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Press Release

Eric Sloss

For immediate release:
October 27, 2005

Carnegie Mellon's Entertainment Technology Center Develops PeaceMaker, a Videogame Simulation To Encourage Peace in the Middle East

PITTSBURGH—Videogame technology has a reputation for being entertaining and at times violent. But a team of students from Carnegie Mellon University's Master of Entertainment Technology (MET) program developed a videogame simulation to teach and encourage players to create peace. Players assume the role of the Palestinian president or the Israeli prime minister and take on the challenging task of maintaining peace in one of the world's most volatile places.

"PeaceMaker is a unique videogame in that it teaches students how to achieve peace through negotiation and cooperation, unlike many videogames that rely on violence," said Asi Burak, the producer of PeaceMaker. "Young people today relate to videogames. It is the main media to communicate with them. So why not create an engaging game that will also teach them how to be warriors for peace?"

Students Burak, Eric Brown, Eric Keylor, Olive Lin, Tim Sweeney and Victoria Webb, in collaboration with Carnegie Mellon faculty, are designing the videogame simulation of the Israeli-Palestinian conflict, which will be available to the public in spring 2006.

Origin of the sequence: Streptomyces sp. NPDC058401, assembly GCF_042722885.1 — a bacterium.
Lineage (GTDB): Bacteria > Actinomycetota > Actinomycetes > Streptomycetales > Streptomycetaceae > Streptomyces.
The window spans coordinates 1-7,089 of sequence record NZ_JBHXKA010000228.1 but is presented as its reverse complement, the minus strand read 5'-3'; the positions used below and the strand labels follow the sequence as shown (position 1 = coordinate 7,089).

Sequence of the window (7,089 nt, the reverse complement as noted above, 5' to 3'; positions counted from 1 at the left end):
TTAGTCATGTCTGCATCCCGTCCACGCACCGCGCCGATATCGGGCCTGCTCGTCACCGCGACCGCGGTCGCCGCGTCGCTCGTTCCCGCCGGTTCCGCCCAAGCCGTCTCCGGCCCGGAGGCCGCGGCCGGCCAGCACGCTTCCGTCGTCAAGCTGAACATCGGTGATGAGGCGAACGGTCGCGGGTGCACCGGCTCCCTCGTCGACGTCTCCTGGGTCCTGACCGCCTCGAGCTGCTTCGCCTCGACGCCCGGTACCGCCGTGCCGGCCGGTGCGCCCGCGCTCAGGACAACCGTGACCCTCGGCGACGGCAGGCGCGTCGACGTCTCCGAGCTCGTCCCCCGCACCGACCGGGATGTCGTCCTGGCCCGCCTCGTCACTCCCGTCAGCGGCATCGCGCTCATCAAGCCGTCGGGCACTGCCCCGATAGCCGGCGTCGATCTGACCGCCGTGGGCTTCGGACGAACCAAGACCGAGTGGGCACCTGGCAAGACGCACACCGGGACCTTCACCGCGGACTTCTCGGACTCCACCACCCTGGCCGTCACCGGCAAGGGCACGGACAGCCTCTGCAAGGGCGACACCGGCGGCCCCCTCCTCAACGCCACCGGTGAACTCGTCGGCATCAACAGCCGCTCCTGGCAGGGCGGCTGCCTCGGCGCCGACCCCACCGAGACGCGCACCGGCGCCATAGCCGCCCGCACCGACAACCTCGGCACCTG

As the Palestinian president or the Israeli prime minister the player must respond to events, such as diplomatic negotiations, suicide bombings or military actions and interact with eight other political leaders and social groups to resolve the conflict before the player's term of office ends.

After the game is publicly released, PeaceMaker will be available online for free so that people all over the world will have access to play. "We want to teach young adults in high school, who are getting ready to serve in their military or to vote, about the Israeli-Palestinian conflict," Burak said.

The team has tested PeaceMaker with two focus groups from local Pittsburgh schools and is soliciting support from both Palestinian and Israeli groups. "Teachers can use PeaceMaker as an engaging and modern way to involve their students in the discussion of current affairs, this particular conflict, and politics and negotiation in general terms," Burak said.

The project team is interdisciplinary, with backgrounds in graphics, programming, game design, math, advertising and music. The team is working with Professor Tina Blaine of the Entertainment Technology Center and Professor Laurie Eisenberg of the History Department.

PeaceMaker will be featured at the Serious Game Summit in Washington, D.C., October 31 - November 1. The Serious Games Summit is a unique, two-day event that provides game-developer training and education specific to serious game creation. For more information on the summit, visit

The Entertainment Technology Center at Carnegie Mellon offers an interdisciplinary master's program with the College of Fine Arts and School of Computer Science. Although students come from both fine arts and technology backgrounds, they are not expected to master both fields. Instead, the program focuses on honing the students' existing skills and teaching them to work effectively with other professional groups. Carnegie Mellon is the only university to offer the MET degree.

The photo below is a screenshot of the PeaceMaker videogame simulation. For more information about PeaceMaker visit or e-mail


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